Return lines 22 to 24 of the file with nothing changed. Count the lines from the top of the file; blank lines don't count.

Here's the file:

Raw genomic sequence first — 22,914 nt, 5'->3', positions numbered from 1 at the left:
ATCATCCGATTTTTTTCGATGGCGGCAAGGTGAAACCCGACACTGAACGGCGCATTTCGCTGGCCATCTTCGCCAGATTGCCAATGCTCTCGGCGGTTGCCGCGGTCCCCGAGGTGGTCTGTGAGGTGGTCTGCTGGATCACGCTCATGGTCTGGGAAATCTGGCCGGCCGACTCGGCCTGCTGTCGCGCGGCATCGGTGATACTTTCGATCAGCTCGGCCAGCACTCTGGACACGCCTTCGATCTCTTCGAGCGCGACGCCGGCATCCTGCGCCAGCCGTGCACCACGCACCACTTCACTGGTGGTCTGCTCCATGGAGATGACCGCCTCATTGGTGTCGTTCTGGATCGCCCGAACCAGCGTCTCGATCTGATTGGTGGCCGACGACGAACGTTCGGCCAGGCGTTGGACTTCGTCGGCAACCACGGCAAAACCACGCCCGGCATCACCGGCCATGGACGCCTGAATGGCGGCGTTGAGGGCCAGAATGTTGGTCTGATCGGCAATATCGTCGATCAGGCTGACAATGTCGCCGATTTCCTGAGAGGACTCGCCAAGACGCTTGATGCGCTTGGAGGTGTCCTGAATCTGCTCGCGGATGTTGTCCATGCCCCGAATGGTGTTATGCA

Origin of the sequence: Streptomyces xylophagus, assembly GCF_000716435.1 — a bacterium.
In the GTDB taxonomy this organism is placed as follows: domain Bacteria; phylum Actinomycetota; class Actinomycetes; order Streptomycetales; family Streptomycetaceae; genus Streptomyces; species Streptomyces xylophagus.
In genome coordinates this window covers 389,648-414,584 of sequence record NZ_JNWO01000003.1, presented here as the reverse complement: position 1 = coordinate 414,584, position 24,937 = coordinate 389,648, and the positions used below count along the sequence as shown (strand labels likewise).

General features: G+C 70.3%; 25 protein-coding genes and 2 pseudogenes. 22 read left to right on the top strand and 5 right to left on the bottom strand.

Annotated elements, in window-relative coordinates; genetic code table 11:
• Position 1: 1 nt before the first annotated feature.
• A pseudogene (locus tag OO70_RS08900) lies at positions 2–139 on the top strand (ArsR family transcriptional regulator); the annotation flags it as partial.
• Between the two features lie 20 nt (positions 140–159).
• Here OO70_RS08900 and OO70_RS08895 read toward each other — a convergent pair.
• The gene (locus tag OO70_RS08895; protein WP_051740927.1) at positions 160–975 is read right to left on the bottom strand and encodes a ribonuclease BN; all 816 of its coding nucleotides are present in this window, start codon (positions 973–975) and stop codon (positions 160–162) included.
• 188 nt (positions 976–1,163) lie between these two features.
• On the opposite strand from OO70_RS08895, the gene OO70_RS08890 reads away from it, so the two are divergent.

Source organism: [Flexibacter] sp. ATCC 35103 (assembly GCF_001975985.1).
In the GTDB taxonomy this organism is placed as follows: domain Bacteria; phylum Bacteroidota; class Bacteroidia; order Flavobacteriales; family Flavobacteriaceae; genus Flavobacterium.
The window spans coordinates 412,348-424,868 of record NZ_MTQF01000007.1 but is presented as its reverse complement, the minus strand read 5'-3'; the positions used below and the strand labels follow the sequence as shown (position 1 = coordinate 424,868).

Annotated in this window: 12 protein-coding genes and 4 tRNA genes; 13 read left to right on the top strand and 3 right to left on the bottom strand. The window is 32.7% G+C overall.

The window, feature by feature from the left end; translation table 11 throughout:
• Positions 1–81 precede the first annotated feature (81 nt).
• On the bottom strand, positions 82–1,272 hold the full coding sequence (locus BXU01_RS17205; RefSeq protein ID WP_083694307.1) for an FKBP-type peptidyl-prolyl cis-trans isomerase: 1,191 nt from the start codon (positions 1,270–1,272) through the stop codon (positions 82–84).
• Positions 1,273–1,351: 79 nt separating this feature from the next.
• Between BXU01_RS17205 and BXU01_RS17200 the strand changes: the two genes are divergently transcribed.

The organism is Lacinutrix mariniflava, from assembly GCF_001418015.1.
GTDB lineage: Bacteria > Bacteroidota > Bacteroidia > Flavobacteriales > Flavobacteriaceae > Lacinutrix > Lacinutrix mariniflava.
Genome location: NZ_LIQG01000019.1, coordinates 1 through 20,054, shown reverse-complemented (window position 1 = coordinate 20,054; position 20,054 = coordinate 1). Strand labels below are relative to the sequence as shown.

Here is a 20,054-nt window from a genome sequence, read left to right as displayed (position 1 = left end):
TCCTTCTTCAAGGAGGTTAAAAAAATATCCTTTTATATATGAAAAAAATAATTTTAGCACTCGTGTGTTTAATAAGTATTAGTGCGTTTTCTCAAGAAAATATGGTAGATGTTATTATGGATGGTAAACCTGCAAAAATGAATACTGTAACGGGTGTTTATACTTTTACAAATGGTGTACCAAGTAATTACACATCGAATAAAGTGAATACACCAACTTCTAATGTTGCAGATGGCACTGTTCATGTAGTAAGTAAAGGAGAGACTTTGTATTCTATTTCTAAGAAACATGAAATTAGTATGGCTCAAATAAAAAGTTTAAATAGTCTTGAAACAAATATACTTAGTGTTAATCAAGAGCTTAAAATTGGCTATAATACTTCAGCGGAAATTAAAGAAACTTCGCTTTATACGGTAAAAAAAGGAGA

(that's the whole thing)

• Positions 1,273–1,351: 79 nt separating this feature from the next.
• Between BXU01_RS17205 and BXU01_RS17200 the strand changes: the two genes are divergently transcribed.

The organism is Lacinutrix mariniflava, from assembly GCF_001418015.1.